Warrior Sheep?

Lessons From the Flock – #4

In modern Christian teaching, it is often taught that we need to see ourselves as warriors and conquerors for the faith. It’s supposedly us who are the aggressors and who take the attack to Satan’s forces. We need to let him know who’s really boss! But, is this actually correct? At the very least, let me give you another possible way of looking at this.

Remember that YHWH compares us to sheep in the Scriptures. For example, Psalm 95:7 tells us that “we are the people of His pasture, and the sheep of His hand“. I believe that we can learn a lot about ourselves by understanding different attributes of sheep. So let’s now consider the weapons of attack and defence that sheep have.

Sheep clearly don’t have claws or sharp, pointy teeth. They don’t have venom or stings and they have no form of armour for protection. Clearly, they have not been designed as a predator, and so we see right from the beginning of history that sheep have been an ideal animal for domestic purposes. 

If a sheep ever does attack, the only method it uses is a direct, front-on headbutt. There are no cleverly devised plans or tactical traps. Rather, the attack is deliberate and obvious. But, in my experience, it is uncommon for a sheep to attack. The first reaction to any stress would be to flee, and a sheep is able to run for quite a distance at considerable speed. This is why, on a farm like ours, we use dogs to chase our sheep to the places we want them. It is using their natural inclination to flee, rather than fight.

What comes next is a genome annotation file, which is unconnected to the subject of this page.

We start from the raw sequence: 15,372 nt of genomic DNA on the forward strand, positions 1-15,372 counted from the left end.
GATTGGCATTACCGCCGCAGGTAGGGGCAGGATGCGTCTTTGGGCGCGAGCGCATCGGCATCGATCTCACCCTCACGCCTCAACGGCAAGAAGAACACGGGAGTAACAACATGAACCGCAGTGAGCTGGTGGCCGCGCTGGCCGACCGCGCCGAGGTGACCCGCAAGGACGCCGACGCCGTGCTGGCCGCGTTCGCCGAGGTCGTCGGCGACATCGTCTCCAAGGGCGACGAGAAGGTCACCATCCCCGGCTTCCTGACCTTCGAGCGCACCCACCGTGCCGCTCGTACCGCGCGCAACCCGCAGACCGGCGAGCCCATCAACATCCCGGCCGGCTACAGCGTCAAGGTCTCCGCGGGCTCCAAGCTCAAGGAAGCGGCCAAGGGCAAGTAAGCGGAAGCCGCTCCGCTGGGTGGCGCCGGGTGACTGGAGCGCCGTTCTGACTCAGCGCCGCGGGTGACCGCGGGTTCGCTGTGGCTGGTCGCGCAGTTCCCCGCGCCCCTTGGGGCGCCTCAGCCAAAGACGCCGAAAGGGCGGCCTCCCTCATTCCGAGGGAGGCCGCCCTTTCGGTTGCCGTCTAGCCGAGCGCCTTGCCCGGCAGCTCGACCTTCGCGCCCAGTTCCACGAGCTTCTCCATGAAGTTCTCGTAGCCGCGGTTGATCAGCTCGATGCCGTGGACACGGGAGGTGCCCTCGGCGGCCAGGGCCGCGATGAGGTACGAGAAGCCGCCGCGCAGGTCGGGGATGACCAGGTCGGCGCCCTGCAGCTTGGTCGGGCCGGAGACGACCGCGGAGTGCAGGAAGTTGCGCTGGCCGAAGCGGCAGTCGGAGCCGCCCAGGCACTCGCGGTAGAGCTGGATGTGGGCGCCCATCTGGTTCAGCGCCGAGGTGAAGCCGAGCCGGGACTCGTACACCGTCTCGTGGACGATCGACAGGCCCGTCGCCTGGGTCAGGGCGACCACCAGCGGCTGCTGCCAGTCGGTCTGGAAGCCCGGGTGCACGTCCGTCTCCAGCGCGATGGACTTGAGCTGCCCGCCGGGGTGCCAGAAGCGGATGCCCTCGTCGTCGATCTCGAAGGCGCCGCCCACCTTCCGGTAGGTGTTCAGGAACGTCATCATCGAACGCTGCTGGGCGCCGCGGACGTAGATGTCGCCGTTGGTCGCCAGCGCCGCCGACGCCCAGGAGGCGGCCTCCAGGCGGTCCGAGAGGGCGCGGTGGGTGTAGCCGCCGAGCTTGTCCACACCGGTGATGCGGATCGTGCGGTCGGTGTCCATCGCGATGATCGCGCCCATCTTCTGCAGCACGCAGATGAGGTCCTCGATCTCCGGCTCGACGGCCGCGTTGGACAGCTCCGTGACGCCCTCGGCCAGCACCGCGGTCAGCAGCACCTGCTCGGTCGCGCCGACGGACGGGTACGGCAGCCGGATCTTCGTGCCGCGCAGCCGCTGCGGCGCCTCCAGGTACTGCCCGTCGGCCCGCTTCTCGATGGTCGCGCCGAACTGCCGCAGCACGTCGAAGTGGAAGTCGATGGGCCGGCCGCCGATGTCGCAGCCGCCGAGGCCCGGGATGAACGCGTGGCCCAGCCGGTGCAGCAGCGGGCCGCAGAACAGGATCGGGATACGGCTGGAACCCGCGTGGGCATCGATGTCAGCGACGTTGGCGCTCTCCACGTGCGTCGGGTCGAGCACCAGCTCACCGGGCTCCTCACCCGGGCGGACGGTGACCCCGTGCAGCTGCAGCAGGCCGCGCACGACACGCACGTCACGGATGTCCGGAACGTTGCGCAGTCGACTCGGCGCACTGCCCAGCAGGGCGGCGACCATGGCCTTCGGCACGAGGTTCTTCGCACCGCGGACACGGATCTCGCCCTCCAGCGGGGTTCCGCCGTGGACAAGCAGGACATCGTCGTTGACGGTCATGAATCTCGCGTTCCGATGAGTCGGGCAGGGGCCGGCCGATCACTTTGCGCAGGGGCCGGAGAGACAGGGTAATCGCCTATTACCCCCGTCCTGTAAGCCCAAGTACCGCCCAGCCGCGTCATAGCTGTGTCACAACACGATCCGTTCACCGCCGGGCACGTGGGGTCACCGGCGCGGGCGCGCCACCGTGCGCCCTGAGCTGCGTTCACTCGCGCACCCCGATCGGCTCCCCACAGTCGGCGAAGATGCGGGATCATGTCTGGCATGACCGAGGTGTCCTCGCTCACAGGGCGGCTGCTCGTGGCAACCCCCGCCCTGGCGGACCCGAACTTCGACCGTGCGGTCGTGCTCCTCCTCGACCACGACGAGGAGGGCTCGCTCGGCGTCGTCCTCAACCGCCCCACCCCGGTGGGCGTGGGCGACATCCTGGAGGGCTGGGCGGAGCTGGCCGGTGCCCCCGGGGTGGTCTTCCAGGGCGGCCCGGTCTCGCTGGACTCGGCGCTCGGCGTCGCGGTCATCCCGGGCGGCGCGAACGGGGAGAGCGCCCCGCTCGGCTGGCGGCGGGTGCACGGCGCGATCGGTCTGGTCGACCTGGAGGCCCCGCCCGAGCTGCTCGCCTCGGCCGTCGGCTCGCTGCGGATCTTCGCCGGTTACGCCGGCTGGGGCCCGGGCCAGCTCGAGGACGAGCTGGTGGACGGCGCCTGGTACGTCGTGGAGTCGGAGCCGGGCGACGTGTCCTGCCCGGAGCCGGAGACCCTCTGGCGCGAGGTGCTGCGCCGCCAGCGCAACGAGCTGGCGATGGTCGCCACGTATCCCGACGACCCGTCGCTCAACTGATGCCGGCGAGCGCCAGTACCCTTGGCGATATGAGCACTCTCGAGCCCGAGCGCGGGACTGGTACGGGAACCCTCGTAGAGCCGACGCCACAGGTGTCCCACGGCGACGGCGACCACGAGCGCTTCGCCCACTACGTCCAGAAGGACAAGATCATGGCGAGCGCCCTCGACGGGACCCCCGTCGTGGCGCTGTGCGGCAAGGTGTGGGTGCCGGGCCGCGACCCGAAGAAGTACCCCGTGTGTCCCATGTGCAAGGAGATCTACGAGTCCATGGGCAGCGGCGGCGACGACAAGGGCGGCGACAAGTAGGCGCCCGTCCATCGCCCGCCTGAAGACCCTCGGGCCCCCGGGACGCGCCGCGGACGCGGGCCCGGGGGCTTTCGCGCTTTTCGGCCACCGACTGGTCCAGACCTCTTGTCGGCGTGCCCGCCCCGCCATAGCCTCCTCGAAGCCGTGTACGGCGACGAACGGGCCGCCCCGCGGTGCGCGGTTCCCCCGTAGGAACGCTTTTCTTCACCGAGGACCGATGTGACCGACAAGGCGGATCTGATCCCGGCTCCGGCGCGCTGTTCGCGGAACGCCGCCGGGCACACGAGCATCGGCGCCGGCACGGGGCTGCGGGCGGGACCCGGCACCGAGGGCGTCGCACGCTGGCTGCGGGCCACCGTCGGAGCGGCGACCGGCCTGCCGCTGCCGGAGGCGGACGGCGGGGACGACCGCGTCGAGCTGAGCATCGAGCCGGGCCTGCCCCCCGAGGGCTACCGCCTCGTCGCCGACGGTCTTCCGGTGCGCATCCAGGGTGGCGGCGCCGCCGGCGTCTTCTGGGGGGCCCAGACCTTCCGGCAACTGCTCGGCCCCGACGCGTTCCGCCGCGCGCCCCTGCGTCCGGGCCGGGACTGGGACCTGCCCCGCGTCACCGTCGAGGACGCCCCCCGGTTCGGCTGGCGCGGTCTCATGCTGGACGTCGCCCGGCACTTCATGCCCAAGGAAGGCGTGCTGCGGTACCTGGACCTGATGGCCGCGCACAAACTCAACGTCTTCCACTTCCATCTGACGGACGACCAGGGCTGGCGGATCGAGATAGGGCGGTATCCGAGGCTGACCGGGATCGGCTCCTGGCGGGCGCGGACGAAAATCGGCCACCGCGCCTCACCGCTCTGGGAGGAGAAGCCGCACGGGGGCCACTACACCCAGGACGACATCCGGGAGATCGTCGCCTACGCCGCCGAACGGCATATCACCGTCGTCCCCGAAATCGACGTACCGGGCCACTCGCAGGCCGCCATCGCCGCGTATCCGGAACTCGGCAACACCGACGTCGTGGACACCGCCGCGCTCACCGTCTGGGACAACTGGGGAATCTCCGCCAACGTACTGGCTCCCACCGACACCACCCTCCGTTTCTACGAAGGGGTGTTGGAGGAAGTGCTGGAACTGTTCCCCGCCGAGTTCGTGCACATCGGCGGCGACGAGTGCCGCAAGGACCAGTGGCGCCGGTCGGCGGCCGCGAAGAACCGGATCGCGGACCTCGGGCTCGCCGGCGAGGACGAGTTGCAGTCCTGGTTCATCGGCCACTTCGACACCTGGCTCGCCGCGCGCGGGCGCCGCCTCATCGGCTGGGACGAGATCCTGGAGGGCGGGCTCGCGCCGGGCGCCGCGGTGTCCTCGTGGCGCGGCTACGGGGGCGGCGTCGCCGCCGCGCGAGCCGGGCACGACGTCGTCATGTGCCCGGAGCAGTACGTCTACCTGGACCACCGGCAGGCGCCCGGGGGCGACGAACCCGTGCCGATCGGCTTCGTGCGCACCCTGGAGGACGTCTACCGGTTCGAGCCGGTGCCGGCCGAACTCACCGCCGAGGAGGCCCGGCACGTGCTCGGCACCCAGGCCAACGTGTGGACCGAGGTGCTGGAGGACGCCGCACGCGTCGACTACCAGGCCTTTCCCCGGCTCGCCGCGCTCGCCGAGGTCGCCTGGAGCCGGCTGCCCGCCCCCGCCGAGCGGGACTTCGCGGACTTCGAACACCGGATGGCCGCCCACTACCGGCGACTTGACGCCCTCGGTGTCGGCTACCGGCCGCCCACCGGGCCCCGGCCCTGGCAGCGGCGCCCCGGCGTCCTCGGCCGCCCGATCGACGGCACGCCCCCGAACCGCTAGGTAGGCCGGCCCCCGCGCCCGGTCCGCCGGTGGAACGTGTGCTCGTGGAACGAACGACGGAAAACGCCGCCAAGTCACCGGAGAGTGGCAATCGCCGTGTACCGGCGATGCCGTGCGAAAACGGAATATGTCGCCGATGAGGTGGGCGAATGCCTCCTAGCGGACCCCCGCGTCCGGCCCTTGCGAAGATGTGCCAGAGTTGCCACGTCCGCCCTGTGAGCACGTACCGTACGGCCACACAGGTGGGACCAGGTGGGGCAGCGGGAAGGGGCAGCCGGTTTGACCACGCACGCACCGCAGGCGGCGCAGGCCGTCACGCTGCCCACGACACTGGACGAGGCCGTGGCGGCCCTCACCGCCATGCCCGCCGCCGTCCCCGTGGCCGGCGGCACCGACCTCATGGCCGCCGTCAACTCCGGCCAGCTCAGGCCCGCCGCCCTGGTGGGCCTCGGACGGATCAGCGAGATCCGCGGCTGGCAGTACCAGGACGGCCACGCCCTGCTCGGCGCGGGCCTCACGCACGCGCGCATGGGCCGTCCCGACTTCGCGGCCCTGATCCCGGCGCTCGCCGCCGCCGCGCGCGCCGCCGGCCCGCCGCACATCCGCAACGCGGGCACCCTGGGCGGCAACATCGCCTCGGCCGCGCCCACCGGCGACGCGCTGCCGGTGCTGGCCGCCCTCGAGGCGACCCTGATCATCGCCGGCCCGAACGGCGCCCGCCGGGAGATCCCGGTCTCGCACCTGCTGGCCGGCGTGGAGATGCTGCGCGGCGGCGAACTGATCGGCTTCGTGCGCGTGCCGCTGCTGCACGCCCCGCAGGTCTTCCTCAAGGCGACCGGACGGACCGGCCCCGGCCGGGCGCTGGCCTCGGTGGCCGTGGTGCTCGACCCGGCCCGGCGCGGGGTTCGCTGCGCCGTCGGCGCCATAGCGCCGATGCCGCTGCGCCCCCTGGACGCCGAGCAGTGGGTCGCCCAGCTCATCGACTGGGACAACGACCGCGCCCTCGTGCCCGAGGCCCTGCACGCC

As we consider our so-called fight against Satan, what we’ve just discussed should help us recall times of people righteously fleeing. A classic example is the story of Joseph fleeing from Potiphar’s wife in the face of temptation to sin, and we all know that Eve’s failure to do the same in Eden has produced devastating effects on the entire creation. Paul states in his letters to flee from sexual immorality (1 Cor 6:18), flee from idolatry (1 Cor 10:14), flee youthful lusts (2 Tim 2:22) and calls for the “man of God” to flee from the temptations and lusts that come from money (1 Tim 6:11). The simple fact is – the things we are told to flee from, make up the vast majority of the spiritual warfare in our day to day lives.